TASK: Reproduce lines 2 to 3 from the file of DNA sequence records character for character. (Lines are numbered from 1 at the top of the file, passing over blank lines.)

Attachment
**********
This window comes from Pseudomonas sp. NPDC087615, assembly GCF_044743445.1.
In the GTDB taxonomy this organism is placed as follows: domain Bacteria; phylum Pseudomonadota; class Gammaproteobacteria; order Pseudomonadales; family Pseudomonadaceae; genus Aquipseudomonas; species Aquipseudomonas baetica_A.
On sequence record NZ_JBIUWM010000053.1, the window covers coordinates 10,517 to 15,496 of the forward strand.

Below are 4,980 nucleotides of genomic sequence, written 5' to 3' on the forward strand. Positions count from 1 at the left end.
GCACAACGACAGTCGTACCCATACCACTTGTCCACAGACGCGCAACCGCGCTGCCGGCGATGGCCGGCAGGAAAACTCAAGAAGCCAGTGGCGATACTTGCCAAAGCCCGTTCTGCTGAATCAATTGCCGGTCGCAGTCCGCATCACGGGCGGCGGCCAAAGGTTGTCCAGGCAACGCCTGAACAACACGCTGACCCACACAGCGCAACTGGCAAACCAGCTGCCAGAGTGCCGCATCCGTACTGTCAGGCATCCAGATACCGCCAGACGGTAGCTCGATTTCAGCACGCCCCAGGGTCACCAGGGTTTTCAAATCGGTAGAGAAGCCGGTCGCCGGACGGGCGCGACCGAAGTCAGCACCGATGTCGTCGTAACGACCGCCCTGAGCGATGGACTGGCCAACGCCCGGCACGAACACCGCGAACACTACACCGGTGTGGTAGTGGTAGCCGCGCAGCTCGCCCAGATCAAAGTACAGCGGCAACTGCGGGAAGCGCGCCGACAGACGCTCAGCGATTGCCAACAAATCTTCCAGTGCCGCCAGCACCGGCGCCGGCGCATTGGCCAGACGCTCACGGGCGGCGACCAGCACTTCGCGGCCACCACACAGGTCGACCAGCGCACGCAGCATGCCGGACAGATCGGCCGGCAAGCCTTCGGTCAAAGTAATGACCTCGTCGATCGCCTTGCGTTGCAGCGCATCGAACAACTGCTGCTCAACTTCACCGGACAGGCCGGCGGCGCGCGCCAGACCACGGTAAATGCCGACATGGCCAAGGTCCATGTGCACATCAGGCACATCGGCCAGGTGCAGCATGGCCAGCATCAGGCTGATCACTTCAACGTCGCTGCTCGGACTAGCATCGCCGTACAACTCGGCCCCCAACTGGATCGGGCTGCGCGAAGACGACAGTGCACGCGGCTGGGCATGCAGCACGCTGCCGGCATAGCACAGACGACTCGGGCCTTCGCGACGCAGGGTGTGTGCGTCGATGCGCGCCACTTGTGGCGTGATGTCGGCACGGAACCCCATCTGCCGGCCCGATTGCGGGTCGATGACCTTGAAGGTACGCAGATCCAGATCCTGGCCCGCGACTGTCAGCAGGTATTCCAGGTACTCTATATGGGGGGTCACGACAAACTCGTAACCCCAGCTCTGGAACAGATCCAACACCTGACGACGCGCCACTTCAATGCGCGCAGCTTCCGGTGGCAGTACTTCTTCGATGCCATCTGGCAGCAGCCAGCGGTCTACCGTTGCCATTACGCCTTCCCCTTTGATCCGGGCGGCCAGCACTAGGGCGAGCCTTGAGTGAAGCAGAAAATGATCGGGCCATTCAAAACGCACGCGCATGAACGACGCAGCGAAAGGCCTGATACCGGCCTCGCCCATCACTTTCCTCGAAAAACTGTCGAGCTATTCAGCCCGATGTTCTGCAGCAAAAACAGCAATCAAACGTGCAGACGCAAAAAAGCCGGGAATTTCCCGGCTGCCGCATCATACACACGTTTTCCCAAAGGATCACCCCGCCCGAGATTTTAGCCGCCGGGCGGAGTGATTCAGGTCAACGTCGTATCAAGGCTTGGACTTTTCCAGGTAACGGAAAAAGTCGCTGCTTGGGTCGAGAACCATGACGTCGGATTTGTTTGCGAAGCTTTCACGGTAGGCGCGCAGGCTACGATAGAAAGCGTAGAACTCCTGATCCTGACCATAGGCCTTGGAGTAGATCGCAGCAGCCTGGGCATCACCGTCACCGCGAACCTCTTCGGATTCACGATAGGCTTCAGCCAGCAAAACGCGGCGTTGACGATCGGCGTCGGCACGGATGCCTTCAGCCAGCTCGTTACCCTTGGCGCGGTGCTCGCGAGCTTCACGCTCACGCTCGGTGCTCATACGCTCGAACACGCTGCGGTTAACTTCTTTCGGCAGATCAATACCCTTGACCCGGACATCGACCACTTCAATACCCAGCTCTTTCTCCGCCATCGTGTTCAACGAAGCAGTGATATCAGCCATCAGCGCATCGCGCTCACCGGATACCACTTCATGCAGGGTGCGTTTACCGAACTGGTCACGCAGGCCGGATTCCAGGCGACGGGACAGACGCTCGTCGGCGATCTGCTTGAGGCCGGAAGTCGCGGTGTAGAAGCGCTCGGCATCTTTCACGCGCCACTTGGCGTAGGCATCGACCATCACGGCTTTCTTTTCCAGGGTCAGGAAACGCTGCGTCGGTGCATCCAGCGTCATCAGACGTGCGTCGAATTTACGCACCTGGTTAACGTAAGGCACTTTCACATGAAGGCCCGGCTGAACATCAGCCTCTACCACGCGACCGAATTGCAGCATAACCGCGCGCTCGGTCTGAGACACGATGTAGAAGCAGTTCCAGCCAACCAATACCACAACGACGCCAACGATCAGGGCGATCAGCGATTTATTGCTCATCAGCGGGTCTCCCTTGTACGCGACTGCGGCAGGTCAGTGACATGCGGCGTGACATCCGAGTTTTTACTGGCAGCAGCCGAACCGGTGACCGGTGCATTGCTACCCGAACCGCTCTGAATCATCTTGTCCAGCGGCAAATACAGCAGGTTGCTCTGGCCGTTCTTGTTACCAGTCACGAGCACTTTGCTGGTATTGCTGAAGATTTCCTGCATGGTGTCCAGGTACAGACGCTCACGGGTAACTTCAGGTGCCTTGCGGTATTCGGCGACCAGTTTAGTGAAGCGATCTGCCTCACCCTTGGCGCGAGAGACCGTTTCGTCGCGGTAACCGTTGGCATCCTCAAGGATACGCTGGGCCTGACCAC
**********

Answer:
In the GTDB taxonomy this organism is placed as follows: domain Bacteria; phylum Pseudomonadota; class Gammaproteobacteria; order Pseudomonadales; family Pseudomonadaceae; genus Aquipseudomonas; species Aquipseudomonas baetica_A.
On sequence record NZ_JBIUWM010000053.1, the window covers coordinates 10,517 to 15,496 of the forward strand.